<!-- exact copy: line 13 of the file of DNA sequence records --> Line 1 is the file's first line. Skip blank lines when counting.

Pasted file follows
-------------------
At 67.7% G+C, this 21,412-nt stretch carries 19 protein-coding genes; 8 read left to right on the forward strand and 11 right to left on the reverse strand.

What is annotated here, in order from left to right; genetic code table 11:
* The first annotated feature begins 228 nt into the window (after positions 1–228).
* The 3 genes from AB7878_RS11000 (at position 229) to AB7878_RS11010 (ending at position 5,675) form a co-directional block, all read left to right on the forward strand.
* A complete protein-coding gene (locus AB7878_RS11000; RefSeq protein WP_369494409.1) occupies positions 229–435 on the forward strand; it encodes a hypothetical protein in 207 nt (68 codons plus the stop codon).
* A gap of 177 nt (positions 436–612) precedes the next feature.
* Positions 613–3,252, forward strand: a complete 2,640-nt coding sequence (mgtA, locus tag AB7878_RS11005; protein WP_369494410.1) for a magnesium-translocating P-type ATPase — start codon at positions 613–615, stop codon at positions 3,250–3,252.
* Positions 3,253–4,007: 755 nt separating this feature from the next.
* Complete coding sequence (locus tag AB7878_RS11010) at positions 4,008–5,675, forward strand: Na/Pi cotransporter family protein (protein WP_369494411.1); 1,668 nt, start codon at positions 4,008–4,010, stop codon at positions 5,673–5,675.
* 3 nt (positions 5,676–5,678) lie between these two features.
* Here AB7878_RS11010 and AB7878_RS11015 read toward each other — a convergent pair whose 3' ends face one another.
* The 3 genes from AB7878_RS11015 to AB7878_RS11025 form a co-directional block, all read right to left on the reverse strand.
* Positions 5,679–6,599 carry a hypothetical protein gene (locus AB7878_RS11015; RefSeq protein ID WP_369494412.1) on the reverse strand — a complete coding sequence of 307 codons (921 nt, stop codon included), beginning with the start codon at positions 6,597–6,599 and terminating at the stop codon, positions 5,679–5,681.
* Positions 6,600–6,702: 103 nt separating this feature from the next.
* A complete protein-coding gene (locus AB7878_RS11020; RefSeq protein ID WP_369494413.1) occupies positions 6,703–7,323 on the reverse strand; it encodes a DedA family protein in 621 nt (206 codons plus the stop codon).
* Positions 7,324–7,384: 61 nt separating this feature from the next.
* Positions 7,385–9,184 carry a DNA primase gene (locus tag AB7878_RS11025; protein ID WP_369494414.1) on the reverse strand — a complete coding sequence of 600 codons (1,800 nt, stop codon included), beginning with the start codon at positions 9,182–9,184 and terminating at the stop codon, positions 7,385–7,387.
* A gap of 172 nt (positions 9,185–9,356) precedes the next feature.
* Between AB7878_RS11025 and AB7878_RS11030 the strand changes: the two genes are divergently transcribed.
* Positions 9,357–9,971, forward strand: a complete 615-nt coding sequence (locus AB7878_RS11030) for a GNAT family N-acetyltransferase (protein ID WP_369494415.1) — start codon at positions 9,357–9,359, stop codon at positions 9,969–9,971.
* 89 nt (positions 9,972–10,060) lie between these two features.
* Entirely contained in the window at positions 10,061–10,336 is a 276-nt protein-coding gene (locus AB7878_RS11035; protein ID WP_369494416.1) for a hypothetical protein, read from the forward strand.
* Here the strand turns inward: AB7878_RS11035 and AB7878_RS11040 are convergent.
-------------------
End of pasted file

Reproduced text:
* Positions 5,679–6,599 carry a hypothetical protein gene (locus AB7878_RS11015; RefSeq protein ID WP_369494412.1) on the reverse strand — a complete coding sequence of 307 codons (921 nt, stop codon included), beginning with the start codon at positions 6,597–6,599 and terminating at the stop codon, positions 5,679–5,681.